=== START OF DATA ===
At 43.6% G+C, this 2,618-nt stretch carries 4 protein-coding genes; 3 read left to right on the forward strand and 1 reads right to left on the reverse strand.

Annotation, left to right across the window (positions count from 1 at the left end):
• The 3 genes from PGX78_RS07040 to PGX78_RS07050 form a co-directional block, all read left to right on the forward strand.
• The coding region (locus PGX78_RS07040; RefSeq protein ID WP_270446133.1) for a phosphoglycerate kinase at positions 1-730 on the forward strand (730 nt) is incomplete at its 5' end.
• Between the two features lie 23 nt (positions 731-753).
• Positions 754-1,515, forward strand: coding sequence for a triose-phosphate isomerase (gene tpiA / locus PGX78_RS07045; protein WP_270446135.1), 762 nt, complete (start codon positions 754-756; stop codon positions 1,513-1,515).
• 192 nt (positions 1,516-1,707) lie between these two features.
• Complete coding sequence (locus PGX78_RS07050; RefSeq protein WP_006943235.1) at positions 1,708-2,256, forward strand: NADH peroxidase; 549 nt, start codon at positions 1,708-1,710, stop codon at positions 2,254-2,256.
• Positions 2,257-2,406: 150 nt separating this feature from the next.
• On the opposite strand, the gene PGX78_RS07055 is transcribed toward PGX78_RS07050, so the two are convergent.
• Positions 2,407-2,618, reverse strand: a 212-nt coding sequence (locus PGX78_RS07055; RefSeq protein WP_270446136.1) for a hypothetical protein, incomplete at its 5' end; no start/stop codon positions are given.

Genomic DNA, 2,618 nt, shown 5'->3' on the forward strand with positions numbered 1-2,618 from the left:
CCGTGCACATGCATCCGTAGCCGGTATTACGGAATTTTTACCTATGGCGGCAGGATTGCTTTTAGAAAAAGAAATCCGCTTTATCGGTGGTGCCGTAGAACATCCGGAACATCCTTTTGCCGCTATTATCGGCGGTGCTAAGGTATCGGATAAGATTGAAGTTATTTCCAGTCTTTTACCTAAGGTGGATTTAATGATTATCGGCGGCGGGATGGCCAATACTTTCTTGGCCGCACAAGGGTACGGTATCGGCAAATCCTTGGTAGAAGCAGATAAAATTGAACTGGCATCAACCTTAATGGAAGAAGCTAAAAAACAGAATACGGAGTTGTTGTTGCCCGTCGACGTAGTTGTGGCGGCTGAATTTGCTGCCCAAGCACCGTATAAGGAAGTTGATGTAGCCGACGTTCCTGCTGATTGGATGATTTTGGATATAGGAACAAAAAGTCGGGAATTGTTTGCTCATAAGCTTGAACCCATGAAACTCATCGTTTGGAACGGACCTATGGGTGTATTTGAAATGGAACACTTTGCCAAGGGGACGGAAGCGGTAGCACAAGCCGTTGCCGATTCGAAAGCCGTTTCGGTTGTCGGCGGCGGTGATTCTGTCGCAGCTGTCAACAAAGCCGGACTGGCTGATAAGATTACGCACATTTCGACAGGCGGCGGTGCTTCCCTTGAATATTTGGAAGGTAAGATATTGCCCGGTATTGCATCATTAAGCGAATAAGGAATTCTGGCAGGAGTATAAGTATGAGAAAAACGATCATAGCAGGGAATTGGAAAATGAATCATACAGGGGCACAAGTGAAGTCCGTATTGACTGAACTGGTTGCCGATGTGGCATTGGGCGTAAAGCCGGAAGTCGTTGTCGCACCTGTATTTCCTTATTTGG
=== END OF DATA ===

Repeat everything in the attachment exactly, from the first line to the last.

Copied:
At 43.6% G+C, this 2,618-nt stretch carries 4 protein-coding genes; 3 read left to right on the forward strand and 1 reads right to left on the reverse strand.

Annotation, left to right across the window (positions count from 1 at the left end):
• The 3 genes from PGX78_RS07040 to PGX78_RS07050 form a co-directional block, all read left to right on the forward strand.
• The coding region (locus PGX78_RS07040; RefSeq protein ID WP_270446133.1) for a phosphoglycerate kinase at positions 1-730 on the forward strand (730 nt) is incomplete at its 5' end.
• Between the two features lie 23 nt (positions 731-753).
• Positions 754-1,515, forward strand: coding sequence for a triose-phosphate isomerase (gene tpiA / locus PGX78_RS07045; protein WP_270446135.1), 762 nt, complete (start codon positions 754-756; stop codon positions 1,513-1,515).
• 192 nt (positions 1,516-1,707) lie between these two features.
• Complete coding sequence (locus PGX78_RS07050; RefSeq protein WP_006943235.1) at positions 1,708-2,256, forward strand: NADH peroxidase; 549 nt, start codon at positions 1,708-1,710, stop codon at positions 2,254-2,256.
• Positions 2,257-2,406: 150 nt separating this feature from the next.
• On the opposite strand, the gene PGX78_RS07055 is transcribed toward PGX78_RS07050, so the two are convergent.
• Positions 2,407-2,618, reverse strand: a 212-nt coding sequence (locus PGX78_RS07055; RefSeq protein WP_270446136.1) for a hypothetical protein, incomplete at its 5' end; no start/stop codon positions are given.

Genomic DNA, 2,618 nt, shown 5'->3' on the forward strand with positions numbered 1-2,618 from the left:
CCGTGCACATGCATCCGTAGCCGGTATTACGGAATTTTTACCTATGGCGGCAGGATTGCTTTTAGAAAAAGAAATCCGCTTTATCGGTGGTGCCGTAGAACATCCGGAACATCCTTTTGCCGCTATTATCGGCGGTGCTAAGGTATCGGATAAGATTGAAGTTATTTCCAGTCTTTTACCTAAGGTGGATTTAATGATTATCGGCGGCGGGATGGCCAATACTTTCTTGGCCGCACAAGGGTACGGTATCGGCAAATCCTTGGTAGAAGCAGATAAAATTGAACTGGCATCAACCTTAATGGAAGAAGCTAAAAAACAGAATACGGAGTTGTTGTTGCCCGTCGACGTAGTTGTGGCGGCTGAATTTGCTGCCCAAGCACCGTATAAGGAAGTTGATGTAGCCGACGTTCCTGCTGATTGGATGATTTTGGATATAGGAACAAAAAGTCGGGAATTGTTTGCTCATAAGCTTGAACCCATGAAACTCATCGTTTGGAACGGACCTATGGGTGTATTTGAAATGGAACACTTTGCCAAGGGGACGGAAGCGGTAGCACAAGCCGTTGCCGATTCGAAAGCCGTTTCGGTTGTCGGCGGCGGTGATTCTGTCGCAGCTGTCAACAAAGCCGGACTGGCTGATAAGATTACGCACATTTCGACAGGCGGCGGTGCTTCCCTTGAATATTTGGAAGGTAAGATATTGCCCGGTATTGCATCATTAAGCGAATAAGGAATTCTGGCAGGAGTATAAGTATGAGAAAAACGATCATAGCAGGGAATTGGAAAATGAATCATACAGGGGCACAAGTGAAGTCCGTATTGACTGAACTGGTTGCCGATGTGGCATTGGGCGTAAAGCCGGAAGTCGTTGTCGCACCTGTATTTCCTTATTTGG